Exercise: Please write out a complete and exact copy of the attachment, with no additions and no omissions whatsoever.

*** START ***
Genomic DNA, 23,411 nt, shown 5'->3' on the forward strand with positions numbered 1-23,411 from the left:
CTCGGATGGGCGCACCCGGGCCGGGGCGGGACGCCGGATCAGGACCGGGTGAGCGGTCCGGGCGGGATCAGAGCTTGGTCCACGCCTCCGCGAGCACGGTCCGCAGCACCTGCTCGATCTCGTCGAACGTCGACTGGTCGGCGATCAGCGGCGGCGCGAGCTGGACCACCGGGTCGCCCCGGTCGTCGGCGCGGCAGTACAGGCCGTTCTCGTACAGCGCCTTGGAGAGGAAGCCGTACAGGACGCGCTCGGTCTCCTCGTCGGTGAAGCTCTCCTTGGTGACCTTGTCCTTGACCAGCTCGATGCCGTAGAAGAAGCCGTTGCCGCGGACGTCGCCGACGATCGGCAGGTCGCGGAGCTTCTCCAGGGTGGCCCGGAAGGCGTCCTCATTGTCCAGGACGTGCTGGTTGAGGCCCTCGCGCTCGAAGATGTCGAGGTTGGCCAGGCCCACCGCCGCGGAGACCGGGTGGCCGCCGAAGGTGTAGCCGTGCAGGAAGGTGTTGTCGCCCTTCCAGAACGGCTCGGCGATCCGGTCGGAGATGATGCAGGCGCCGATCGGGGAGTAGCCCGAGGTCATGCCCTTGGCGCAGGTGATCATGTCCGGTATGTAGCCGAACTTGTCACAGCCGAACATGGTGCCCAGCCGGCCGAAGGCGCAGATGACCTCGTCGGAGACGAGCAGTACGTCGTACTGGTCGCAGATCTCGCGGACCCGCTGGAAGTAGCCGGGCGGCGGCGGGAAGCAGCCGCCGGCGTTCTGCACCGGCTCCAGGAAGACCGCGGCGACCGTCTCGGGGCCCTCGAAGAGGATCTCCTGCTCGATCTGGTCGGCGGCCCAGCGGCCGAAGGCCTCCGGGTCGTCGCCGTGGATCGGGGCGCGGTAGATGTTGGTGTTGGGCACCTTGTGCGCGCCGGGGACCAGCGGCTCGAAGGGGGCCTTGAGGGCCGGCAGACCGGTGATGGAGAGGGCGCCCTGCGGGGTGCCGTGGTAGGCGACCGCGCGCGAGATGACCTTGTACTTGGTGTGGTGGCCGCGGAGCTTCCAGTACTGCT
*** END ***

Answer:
Genomic DNA, 23,411 nt, shown 5'->3' on the forward strand with positions numbered 1-23,411 from the left:
CTCGGATGGGCGCACCCGGGCCGGGGCGGGACGCCGGATCAGGACCGGGTGAGCGGTCCGGGCGGGATCAGAGCTTGGTCCACGCCTCCGCGAGCACGGTCCGCAGCACCTGCTCGATCTCGTCGAACGTCGACTGGTCGGCGATCAGCGGCGGCGCGAGCTGGACCACCGGGTCGCCCCGGTCGTCGGCGCGGCAGTACAGGCCGTTCTCGTACAGCGCCTTGGAGAGGAAGCCGTACAGGACGCGCTCGGTCTCCTCGTCGGTGAAGCTCTCCTTGGTGACCTTGTCCTTGACCAGCTCGATGCCGTAGAAGAAGCCGTTGCCGCGGACGTCGCCGACGATCGGCAGGTCGCGGAGCTTCTCCAGGGTGGCCCGGAAGGCGTCCTCATTGTCCAGGACGTGCTGGTTGAGGCCCTCGCGCTCGAAGATGTCGAGGTTGGCCAGGCCCACCGCCGCGGAGACCGGGTGGCCGCCGAAGGTGTAGCCGTGCAGGAAGGTGTTGTCGCCCTTCCAGAACGGCTCGGCGATCCGGTCGGAGATGATGCAGGCGCCGATCGGGGAGTAGCCCGAGGTCATGCCCTTGGCGCAGGTGATCATGTCCGGTATGTAGCCGAACTTGTCACAGCCGAACATGGTGCCCAGCCGGCCGAAGGCGCAGATGACCTCGTCGGAGACGAGCAGTACGTCGTACTGGTCGCAGATCTCGCGGACCCGCTGGAAGTAGCCGGGCGGCGGCGGGAAGCAGCCGCCGGCGTTCTGCACCGGCTCCAGGAAGACCGCGGCGACCGTCTCGGGGCCCTCGAAGAGGATCTCCTGCTCGATCTGGTCGGCGGCCCAGCGGCCGAAGGCCTCCGGGTCGTCGCCGTGGATCGGGGCGCGGTAGATGTTGGTGTTGGGCACCTTGTGCGCGCCGGGGACCAGCGGCTCGAAGGGGGCCTTGAGGGCCGGCAGACCGGTGATGGAGAGGGCGCCCTGCGGGGTGCCGTGGTAGGCGACCGCGCGCGAGATGACCTTGTACTTGGTGTGGTGGCCGCGGAGCTTCCAGTACTGCT